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Thomas Lynch Jr (1727 - 1776)

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Thomas Lynch Jr
Born in St. James Parish, Berkeley, South Carolina Colonymap
Ancestors ancestors
Son of and [mother unknown]
[sibling(s) unknown]
Husband of — married in Georgetown, South Carolina Colonymap
Husband of — married in Charlestown, South Carolina Colonymap
Descendants descendants
Died in Annapolis, Maryland Colonymap
Profile last modified | Created 10 Feb 2010
This page has been accessed 1,480 times.

Categories: American Revolution | American Founding Fathers | Signers of the Continental Association | Special Improvement Projects.

Thomas Lynch Jr served during the American Revolution
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Meet Thomas Lynch Sr. (1727-1776)

Thomas Lynch Sr was an American planter and statesman from South Carolina. He was a delegate to the Stamp Act Congress of 1765 and the Continental Congress from 1774 to 1776.[1]

Thomas Lynch Sr. (ca. 1727–1776) was born in St. James Santee Parish, the son of Thomas Lynch and Sabina Vanderhorst. His father became a wealthy rice planter with several plantations along the Santee River.

Hopseewee Plantation in Prince George’s Parish, Winyah, in the province of South Carolina was chosen by the Lynch family to be the home for Thomas Lynch, Sr. (1726-1776), and was built between 1733-1740. This handsome home exists today on 58 acres on the Santee River on the gateway to Georgetown city and the Santee River delta. I The Hopseewee Plantation overlooks the beautiful Santee River and the rice fields which were its source of income until the Civil War, and at one time there were about 13,000 acres owned by the family. [2]

See: Hopsewee Plantation: Built circa 1740, some 40 years before the American Revolutionary War, Hopsewee Plantation was one of the South's major rice plantations and the birthplace of Thomas Lynch, Jr., one of the signers of the Declaration of Independence.


Thomas first married Elizabeth Allston of Brookgreen Plantation, another Georgetown prominent and wealthy family in 1745. they had daughters Sabina (b.1747) and Esther (b.1748) and one son, Thomas Jr. (b.1749).[2] After Elizabeth Allston died , he married Hannah Motte, on March 6, 1755. the daughter of Jacob Motte and Elizabeth Martin. They had a daughter, Elizabeth (b.1755). [3]

Political Career

A prominent planter, Lynch was active in public affairs.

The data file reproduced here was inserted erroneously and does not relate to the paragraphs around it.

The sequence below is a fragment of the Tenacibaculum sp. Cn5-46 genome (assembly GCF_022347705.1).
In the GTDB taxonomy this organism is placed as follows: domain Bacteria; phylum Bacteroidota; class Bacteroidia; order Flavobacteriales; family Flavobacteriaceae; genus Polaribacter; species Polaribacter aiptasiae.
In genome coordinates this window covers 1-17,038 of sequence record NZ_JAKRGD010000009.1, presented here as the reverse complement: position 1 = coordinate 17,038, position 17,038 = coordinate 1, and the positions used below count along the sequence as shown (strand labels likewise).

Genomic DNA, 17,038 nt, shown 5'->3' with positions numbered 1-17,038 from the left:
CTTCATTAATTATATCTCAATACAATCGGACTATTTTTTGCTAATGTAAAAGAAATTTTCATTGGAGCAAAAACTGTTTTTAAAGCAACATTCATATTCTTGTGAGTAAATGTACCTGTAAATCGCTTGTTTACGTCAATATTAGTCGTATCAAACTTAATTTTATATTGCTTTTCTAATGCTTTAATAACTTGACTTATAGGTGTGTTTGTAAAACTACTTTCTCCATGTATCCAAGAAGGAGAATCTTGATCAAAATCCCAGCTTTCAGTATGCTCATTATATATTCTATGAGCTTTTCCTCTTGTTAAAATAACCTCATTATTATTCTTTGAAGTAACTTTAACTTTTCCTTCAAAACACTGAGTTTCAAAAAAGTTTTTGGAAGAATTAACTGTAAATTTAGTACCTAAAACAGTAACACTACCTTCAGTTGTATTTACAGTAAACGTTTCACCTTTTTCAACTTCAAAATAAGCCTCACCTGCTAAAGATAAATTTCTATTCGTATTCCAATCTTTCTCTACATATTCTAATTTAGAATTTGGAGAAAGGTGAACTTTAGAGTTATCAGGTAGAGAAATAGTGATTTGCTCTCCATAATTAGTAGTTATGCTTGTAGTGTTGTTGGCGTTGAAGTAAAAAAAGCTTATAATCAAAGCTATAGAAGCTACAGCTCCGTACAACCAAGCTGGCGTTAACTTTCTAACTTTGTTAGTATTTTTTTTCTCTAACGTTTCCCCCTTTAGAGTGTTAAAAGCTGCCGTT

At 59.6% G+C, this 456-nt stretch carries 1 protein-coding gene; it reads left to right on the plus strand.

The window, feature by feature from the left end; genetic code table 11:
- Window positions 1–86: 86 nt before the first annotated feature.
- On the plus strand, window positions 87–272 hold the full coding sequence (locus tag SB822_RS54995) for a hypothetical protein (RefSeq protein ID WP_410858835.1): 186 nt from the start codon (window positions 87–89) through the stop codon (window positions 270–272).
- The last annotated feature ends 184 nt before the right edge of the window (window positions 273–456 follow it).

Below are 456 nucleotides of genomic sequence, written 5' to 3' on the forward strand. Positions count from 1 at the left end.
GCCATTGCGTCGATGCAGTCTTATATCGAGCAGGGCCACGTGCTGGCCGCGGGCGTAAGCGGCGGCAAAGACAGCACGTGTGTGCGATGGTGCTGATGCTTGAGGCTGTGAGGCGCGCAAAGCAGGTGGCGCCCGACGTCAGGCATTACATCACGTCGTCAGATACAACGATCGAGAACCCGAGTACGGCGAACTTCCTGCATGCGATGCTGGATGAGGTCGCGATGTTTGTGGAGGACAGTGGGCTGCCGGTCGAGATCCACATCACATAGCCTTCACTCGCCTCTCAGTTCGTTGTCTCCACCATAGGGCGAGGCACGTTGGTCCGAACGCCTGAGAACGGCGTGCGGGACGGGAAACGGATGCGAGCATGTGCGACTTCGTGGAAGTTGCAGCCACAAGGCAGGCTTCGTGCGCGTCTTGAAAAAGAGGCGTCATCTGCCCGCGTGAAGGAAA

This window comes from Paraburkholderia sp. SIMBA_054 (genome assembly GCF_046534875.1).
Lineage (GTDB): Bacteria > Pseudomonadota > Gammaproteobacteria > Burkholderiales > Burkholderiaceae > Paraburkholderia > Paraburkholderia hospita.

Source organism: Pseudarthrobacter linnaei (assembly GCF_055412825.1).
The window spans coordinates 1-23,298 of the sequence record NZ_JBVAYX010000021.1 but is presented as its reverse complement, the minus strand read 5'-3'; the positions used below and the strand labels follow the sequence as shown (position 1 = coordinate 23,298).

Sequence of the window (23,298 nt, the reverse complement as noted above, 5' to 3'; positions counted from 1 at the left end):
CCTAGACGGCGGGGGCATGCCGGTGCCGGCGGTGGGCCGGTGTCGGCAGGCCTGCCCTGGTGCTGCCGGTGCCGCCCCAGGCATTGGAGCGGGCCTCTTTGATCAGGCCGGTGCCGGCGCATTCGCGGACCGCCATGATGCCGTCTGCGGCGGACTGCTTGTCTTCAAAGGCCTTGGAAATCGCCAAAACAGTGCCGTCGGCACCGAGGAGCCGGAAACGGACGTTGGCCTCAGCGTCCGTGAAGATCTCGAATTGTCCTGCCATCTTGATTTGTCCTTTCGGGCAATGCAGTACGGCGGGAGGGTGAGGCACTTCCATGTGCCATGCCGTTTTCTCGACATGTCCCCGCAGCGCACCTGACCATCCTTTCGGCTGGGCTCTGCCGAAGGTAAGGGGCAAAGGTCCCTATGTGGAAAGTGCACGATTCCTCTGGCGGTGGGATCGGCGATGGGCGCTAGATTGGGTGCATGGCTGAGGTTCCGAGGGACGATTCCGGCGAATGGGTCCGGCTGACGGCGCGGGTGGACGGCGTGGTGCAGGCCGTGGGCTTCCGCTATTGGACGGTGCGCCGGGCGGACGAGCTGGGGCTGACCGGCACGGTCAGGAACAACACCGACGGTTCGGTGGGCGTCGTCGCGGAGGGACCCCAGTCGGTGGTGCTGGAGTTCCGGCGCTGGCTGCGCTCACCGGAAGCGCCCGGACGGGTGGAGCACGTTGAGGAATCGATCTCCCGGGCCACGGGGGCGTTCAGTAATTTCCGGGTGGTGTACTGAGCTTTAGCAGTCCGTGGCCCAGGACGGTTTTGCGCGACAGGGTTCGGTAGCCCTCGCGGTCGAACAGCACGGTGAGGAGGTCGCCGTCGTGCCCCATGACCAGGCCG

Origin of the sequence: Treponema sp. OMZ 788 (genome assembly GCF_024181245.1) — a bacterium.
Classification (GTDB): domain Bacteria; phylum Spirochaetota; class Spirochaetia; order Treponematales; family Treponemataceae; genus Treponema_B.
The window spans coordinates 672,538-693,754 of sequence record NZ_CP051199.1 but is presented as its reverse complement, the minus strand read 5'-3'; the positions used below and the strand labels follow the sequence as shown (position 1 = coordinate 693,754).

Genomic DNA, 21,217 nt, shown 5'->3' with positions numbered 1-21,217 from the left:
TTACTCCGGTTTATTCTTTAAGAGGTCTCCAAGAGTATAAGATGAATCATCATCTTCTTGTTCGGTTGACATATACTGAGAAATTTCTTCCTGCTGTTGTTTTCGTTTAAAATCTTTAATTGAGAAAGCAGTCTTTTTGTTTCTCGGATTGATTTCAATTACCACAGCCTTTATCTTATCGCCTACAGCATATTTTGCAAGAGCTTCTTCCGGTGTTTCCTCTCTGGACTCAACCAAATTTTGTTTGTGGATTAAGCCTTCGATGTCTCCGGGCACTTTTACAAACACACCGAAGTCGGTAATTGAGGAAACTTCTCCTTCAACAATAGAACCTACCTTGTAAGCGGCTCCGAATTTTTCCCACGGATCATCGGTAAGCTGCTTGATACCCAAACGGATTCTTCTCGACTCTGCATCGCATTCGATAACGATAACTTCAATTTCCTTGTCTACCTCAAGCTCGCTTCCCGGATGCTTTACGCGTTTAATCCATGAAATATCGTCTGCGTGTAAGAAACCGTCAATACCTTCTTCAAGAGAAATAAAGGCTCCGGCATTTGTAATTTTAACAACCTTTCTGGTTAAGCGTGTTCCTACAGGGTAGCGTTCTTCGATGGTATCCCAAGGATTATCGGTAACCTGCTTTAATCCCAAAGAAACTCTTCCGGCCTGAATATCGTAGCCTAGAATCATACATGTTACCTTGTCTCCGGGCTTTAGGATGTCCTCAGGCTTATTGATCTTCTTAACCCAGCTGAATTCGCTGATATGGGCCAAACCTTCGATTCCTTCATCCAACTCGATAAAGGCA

1755-1757: He was the first president of the Winyah Indigo Society (1755–1757)
1752-1775: Represented Prince Frederick Parish (1752–1754, 1757–1760), St. James Santee Parish (1754–1757), and Prince George Winyah Parish (1760–1775) in the Commons House of Assembly. Massachusetts lawyer and patriot Josiah Quincy in early 1773 described Lynch in the Commons House as “a man of sense, and a patriot.”
From an early date, Lynch opposed efforts by the British to encroach upon colonial autonomy.
1765: He was a delegate to the Stamp Act Congress in New York.
1769: and was a member of the Non-Importation Association, serving on its General Committee.
1774: Lynch was elected a delegate to the First Continental Congress (1774–1775) in Philadelphia, As one of South Carolina’s best-known and most ardent patriots, Lynch became a great favorite of the Charleston Sons of Liberty.
1776: Reelected to the Second Continental Congress (1776). In Congress, Lynch played an active role in the proceedings and earned the respect of his fellow delegates for his “plain, sensible” manner. Silas Deane, a delegate from Connecticut, recorded that Lynch “wears his hair strait, his clothes in the plainest order, and is highly esteemed.”
1775: Lynch was also elected by St. James Santee Parish to the Second Provincial Congress (1775–1776) and the first South Carolina General Assembly (1776), although he did not participate in either assembly.


While attending Congress in early 1776, Lynch suffered a stroke that left him paralyzed and unable to participate in legislative affairs. In 1776, the South Carolina Provincial Congress elected his son, Thomas Lynch, Jr., as a delegate to the Continental Congress in order to assist his father. Although still a delegate, the senior Lynch’s declining health prevented him from signing the Declaration of Independence, leaving a gap between the signatures of Edward Rutledge and Thomas Heyward, Jr. However, Thomas Jr. was among the signers.[3]

In December 1776, Lynch left Philadelphia with his son to return to South Carolina. En route, he suffered a second stroke and died in Annapolis, Maryland, where he was buried in St. Anne’s Churchyard.


Saint Annes Churchyard, Annapolis, Anne Arundel, Maryland[4]



  1. 1.0 1.1 Wikipedia: Thomas Lynch
  2. 2.0 2.1 2.2 The Society for the Descendants of the Signers of the Declaration of Independence: Thomas Lynch Jr
  3. 3.0 3.1 3.2 State House Report: Thomas Lynch Sr Excerpted from the entry by Alexia Jones Helsley in The South Carolina Encyclopedia by USC Press.
  4. 4.0 4.1 FindAGrave: Thomas Lynch Sr: Memorial# 7454903

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No known carriers of Thomas's Y-chromosome or his mother's mitochondrial DNA have taken yDNA or mtDNA tests.

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On 3 Mar 2018 at 15:44 GMT Ellen Smith wrote:

Lynch-5221 and Lynch-29 appear to represent the same person because: Same birth and death data, same wives.

Thomas is 31 degrees from Jelena Eckstädt, 14 degrees from Theodore Roosevelt and 14 degrees from Victoria of the United Kingdom of Great Britain and Ireland on our single family tree. Login to find your connection.

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